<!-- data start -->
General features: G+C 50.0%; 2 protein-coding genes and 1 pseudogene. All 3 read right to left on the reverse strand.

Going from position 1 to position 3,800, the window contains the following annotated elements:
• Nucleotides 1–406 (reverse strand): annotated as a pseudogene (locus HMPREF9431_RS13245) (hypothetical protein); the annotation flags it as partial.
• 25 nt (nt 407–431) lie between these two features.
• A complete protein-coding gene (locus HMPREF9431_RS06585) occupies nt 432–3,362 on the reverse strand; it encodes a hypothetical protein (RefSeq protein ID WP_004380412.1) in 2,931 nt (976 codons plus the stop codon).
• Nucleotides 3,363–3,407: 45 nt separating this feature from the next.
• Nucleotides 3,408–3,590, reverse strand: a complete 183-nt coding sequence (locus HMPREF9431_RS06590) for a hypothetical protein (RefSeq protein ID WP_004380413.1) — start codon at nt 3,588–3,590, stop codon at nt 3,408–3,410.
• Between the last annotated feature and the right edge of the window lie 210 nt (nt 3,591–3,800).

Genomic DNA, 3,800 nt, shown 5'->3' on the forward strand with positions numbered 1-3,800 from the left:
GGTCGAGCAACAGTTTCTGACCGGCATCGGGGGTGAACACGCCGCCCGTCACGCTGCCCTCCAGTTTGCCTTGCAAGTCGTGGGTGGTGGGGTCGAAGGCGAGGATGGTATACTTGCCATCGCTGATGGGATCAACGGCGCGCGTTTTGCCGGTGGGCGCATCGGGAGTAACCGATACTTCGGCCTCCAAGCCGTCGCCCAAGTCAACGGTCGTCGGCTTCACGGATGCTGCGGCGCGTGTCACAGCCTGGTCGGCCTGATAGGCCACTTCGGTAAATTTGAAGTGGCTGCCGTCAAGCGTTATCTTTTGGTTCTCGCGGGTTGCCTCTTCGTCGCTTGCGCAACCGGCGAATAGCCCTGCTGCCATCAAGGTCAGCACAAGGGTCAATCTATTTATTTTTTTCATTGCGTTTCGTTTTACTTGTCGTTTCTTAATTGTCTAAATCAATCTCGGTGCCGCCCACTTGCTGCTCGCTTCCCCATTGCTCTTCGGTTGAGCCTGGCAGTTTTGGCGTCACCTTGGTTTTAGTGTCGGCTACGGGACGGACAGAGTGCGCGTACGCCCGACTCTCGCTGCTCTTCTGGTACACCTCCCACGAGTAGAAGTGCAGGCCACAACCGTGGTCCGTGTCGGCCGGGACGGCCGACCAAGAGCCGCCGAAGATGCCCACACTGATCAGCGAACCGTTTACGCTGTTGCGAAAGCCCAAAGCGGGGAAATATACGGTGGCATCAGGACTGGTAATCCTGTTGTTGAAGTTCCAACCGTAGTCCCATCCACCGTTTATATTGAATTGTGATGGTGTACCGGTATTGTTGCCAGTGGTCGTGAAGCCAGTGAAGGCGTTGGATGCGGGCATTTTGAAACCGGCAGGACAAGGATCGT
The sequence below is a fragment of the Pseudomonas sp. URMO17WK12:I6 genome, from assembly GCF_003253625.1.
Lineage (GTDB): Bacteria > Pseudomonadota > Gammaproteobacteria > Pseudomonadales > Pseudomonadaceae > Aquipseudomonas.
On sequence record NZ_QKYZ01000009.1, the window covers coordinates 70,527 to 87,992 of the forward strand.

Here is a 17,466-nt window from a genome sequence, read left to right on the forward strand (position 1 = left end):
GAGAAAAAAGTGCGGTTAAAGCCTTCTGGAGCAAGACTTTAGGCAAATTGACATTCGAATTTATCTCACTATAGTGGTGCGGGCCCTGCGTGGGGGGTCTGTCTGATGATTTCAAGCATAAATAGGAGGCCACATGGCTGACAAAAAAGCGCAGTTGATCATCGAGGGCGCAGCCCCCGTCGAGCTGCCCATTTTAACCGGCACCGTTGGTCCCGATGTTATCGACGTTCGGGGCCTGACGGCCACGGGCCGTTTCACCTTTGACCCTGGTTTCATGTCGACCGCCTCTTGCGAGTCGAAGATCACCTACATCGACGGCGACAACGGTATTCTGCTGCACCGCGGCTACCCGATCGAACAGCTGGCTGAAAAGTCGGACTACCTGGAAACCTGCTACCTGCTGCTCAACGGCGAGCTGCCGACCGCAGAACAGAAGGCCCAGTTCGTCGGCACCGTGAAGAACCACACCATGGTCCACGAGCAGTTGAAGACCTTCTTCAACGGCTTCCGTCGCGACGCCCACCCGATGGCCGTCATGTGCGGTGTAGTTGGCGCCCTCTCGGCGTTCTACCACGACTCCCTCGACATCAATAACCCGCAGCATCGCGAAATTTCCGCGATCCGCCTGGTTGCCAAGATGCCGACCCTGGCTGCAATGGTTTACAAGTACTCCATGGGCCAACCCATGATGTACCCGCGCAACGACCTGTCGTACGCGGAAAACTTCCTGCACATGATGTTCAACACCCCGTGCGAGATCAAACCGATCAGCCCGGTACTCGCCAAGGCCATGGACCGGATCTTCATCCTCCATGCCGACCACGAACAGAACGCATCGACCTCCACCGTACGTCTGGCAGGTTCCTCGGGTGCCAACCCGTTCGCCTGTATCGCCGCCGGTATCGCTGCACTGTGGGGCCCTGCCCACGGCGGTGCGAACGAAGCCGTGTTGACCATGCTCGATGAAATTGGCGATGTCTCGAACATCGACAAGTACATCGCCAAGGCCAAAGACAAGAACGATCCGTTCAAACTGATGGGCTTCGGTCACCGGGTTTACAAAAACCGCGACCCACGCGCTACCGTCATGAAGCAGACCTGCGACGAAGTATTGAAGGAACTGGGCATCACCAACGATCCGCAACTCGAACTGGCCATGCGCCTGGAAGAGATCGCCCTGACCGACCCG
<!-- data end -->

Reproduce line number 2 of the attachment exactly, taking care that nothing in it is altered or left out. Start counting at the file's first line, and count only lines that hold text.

Going from position 1 to position 3,800, the window contains the following annotated elements: